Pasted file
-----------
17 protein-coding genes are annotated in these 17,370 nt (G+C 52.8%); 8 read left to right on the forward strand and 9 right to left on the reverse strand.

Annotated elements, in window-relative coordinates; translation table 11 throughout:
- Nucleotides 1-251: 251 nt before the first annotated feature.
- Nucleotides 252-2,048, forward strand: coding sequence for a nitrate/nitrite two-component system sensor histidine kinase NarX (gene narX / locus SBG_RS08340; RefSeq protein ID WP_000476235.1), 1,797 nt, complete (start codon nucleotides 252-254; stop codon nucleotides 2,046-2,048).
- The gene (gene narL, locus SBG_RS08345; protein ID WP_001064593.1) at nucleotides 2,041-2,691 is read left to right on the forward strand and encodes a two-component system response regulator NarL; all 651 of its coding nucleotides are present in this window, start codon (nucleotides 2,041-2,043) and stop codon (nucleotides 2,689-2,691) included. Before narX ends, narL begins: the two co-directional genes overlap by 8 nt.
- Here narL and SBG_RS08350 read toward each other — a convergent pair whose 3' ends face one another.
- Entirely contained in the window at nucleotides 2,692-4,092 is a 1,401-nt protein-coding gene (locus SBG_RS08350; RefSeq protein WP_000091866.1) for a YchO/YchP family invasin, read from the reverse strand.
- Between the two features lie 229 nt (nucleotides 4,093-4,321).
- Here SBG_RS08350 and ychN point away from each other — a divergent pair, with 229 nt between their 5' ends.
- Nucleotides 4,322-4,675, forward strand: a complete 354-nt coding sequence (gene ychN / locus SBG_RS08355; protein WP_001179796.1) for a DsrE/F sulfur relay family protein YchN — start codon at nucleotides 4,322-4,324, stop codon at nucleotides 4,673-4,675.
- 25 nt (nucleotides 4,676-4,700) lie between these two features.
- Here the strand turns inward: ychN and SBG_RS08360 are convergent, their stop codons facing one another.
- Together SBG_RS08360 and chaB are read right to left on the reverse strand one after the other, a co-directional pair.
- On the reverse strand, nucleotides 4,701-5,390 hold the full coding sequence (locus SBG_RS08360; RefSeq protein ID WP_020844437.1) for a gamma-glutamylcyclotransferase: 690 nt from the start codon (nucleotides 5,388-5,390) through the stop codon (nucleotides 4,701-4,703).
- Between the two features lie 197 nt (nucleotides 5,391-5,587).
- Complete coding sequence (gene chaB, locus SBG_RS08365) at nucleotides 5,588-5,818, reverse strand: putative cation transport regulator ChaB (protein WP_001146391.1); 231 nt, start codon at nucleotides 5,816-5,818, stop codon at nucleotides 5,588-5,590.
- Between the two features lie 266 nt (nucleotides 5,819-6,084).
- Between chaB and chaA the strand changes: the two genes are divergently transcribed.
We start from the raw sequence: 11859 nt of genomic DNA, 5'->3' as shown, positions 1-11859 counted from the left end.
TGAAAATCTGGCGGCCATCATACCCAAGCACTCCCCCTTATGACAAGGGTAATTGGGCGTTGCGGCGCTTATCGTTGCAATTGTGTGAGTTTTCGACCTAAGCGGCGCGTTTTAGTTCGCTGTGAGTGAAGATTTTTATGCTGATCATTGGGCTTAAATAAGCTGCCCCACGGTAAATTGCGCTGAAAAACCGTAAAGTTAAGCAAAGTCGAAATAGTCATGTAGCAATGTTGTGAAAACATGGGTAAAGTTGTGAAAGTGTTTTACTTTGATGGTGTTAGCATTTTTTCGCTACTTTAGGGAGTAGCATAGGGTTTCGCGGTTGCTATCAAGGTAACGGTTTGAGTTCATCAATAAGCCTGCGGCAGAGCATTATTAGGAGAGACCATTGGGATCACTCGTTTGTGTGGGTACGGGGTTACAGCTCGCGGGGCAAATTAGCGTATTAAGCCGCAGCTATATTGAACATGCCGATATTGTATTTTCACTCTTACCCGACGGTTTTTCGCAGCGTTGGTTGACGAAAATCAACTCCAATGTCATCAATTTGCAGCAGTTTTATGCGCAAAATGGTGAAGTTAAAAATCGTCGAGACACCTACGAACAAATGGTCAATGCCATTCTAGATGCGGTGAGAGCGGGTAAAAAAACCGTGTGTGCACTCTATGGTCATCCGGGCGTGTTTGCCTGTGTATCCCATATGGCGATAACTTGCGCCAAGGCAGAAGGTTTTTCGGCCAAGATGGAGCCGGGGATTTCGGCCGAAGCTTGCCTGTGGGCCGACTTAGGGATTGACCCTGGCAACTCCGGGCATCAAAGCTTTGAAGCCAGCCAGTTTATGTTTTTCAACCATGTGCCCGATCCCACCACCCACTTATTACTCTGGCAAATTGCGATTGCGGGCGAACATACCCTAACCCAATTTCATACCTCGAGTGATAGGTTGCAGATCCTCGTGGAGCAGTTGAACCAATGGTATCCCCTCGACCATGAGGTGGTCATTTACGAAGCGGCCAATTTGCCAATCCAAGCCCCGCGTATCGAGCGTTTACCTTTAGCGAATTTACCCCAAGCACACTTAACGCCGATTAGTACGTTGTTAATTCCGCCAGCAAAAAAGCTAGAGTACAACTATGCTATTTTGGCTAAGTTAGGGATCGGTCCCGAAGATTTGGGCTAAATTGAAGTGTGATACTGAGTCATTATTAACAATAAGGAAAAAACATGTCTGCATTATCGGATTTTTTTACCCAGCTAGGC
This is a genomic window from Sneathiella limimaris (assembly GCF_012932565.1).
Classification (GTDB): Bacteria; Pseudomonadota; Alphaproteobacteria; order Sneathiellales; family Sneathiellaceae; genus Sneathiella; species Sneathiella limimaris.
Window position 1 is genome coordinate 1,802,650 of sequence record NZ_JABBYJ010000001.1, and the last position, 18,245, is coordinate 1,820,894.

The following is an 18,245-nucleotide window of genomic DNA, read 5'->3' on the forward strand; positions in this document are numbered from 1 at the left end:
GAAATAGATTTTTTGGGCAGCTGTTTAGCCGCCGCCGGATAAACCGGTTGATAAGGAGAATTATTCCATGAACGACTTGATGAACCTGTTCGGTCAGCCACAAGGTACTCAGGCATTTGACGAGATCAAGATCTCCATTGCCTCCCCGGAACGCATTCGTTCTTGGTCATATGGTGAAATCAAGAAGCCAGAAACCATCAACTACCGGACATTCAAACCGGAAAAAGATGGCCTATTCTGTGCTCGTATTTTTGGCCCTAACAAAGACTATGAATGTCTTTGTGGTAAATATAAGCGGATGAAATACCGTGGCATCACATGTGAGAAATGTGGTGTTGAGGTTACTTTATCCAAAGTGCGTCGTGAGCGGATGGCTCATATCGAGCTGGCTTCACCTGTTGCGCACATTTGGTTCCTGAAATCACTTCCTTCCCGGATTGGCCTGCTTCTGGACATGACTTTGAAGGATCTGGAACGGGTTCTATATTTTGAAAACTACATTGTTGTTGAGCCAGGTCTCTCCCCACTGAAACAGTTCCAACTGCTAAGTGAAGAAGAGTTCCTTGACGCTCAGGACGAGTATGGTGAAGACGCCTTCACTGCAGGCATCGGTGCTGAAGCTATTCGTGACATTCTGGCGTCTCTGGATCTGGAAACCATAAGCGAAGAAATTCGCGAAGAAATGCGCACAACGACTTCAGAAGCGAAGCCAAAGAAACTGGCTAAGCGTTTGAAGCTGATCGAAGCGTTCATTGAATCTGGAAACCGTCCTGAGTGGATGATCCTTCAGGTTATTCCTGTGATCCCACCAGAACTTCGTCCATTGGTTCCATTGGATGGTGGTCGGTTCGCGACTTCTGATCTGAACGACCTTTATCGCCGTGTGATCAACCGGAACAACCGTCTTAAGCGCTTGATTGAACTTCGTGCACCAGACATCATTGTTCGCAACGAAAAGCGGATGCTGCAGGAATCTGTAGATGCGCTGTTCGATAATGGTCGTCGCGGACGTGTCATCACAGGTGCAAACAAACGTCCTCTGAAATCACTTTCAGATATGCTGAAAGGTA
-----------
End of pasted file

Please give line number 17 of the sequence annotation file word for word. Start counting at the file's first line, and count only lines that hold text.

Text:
- Between the two features lie 266 nt (nucleotides 5,819-6,084).